Critics hammered on Australia's proposed budget

Critics and business leaders have expressed disappointment with the proposed federal budget of Australia unveiled last night for fiscal year 2011-2012.

Disappointed reactions came from both industry and small business sectors directly involved in providing a push to Australia's domestic production targeted to grow by 4 percent.

The Australian government led by Prime Minister Julia Gillard presented A$342.4 billion in spending for next fiscal year beginning in June 2011. Nevertheless, opposition lawmakers said further cuts can still be done to lower inflation risks to the economy.

The projected government spending, according to Treasurer Wayne Swan the deficit of A$49.4 billion can be turned into a surplus of A$3.5 billion as record high commodity prices will raise the country's trade export earnings.

Opposition leader Tony Abbott said in an interview over Australian Broadcasting radio: "If a surplus is ever achieved, it will be a surplus made in China not in Australia."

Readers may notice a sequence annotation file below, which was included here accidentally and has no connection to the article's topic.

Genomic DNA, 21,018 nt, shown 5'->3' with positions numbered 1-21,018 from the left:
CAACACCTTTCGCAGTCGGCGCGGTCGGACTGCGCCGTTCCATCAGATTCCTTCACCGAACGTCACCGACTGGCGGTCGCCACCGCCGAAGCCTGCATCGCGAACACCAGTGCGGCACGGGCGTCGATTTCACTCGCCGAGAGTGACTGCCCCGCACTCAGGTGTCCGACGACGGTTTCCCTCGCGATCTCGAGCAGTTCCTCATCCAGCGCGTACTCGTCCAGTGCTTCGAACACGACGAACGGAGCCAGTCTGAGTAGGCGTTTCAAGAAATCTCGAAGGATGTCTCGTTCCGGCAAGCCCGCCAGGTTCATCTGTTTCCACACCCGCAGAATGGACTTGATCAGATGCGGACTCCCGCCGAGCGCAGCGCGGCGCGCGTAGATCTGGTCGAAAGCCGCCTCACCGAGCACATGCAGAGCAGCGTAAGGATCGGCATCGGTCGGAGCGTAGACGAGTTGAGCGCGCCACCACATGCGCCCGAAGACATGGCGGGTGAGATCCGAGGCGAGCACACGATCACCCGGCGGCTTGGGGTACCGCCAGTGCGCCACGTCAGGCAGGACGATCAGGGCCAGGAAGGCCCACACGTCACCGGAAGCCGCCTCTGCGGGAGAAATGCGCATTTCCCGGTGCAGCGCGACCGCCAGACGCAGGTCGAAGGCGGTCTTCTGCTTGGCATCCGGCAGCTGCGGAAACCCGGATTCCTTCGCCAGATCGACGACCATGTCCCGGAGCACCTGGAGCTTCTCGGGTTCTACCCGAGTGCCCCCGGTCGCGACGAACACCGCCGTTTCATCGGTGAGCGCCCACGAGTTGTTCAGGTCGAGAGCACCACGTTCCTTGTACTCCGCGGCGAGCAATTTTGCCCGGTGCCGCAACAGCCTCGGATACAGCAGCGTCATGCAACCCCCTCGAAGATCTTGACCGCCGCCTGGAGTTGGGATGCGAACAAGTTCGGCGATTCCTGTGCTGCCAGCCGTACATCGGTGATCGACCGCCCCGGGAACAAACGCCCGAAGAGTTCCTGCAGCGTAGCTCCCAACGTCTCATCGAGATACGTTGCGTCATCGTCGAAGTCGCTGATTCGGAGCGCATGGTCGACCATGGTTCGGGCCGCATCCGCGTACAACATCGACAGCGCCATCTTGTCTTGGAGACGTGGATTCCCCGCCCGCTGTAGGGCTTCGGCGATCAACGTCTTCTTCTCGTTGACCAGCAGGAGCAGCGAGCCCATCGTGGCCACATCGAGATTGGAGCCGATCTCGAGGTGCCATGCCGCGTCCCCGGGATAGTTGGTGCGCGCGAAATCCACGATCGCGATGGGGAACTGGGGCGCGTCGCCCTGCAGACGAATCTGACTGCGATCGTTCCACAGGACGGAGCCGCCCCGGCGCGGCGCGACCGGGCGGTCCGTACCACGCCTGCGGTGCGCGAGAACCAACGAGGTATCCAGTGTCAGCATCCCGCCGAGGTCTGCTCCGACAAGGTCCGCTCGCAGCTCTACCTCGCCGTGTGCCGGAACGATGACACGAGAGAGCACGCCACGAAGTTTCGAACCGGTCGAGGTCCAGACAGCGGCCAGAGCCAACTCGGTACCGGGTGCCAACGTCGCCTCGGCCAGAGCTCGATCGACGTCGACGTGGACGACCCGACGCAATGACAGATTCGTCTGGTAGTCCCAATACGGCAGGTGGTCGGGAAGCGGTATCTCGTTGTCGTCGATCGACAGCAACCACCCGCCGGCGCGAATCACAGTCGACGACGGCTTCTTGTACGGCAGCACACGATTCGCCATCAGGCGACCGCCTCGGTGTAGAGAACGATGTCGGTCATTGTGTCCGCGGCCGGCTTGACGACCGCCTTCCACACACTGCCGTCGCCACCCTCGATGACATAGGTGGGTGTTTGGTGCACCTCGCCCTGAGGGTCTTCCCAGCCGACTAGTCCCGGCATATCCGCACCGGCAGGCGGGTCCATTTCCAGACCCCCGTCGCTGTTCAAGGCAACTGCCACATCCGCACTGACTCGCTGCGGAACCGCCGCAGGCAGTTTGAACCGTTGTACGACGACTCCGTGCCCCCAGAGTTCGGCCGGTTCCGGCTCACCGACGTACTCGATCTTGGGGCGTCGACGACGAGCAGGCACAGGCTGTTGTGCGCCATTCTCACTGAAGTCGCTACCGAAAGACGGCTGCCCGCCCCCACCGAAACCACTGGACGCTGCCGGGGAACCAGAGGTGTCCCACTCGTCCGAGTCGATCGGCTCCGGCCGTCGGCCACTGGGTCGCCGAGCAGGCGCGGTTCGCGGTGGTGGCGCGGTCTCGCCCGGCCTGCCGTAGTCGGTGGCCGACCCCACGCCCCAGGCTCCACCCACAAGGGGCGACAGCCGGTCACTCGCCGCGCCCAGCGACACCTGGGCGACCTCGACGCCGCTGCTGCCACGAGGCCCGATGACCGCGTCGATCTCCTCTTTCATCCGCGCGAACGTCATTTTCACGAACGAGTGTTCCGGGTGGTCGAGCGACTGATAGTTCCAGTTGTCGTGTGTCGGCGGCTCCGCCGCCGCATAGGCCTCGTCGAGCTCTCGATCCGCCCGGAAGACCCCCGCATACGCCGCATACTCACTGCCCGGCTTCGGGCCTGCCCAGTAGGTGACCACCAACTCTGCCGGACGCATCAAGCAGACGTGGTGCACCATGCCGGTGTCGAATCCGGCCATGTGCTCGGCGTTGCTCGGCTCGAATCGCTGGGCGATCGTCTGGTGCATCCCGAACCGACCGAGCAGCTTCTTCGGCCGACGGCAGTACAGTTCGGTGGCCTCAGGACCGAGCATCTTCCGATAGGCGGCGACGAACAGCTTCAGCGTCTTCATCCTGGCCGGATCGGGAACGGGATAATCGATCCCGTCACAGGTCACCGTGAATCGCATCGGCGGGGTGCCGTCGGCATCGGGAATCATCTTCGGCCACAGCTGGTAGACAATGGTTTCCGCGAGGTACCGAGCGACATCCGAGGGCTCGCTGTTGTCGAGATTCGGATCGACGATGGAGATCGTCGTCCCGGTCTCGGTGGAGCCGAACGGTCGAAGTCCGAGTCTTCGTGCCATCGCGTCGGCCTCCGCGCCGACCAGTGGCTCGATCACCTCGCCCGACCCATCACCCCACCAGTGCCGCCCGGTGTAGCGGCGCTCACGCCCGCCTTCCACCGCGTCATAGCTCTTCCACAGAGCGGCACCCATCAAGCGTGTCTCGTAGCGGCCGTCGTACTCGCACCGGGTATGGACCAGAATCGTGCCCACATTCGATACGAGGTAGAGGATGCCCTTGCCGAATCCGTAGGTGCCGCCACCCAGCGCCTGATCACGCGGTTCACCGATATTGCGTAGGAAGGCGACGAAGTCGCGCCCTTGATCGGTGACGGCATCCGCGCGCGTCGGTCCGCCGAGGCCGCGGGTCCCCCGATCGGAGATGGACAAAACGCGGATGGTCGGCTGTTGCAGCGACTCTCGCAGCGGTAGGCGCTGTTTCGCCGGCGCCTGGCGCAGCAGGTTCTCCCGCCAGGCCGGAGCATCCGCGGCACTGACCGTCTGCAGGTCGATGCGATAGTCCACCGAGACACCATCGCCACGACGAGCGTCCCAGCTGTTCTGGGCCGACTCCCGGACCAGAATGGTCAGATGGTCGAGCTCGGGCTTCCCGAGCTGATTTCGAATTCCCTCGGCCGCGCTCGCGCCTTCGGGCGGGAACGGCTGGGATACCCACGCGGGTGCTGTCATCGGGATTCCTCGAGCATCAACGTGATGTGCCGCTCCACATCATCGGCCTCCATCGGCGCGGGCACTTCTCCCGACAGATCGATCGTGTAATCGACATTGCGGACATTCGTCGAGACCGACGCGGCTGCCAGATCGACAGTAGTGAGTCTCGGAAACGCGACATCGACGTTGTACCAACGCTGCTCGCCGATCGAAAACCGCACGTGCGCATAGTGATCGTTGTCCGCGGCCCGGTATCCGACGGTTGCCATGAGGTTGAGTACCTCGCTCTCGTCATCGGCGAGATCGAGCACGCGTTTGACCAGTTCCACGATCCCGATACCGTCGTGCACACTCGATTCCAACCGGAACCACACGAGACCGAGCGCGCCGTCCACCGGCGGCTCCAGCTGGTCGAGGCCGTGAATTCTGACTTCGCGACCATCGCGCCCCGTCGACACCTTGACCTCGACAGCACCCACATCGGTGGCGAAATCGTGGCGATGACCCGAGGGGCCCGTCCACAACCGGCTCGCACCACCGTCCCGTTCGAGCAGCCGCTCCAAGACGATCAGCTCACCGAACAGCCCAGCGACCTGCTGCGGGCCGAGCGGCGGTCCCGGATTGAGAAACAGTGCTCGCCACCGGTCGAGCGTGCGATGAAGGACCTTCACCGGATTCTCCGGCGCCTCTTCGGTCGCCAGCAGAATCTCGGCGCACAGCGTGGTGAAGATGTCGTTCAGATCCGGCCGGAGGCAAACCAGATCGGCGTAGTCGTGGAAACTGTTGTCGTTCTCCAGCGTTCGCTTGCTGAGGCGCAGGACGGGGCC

Independent Senator Nick Xenophon, on the other hand, said it is a bit dangerous to rely too much on the trade surplus and the mining boom and be internally weak.

The Gillard administration said the economy will be more open to skilled migration and more infrastructure development.

The Australian Industry Group has agreed the skills and infrastructure measures are worthwhile, adding to the productivity capacity of the economy in the medium-term. However, the industry of small businesses said there was not much said about new guidelines that could reduce the "red tape" that now persists within the sector.

"While there was a welcome focus on fundamentals, more could have been done to offset the risks to the economy due to the impact of the strong dollar on sectors such as manufacturing, tourism and education, which are on the wrong side of the resource boom," AIG said in an emailed statement.

"While the economy is forecast to grow strongly at the aggregate level, this is masking widespread weakness and uncertainty across major sectors and giving rise to a lopsided economy," it said.

"It is disappointing, despite the frequent acknowledgement of the problem, that little has been done by way of programs to address the lopsided nature of the economy by investing in innovation, business capability development and exporters."

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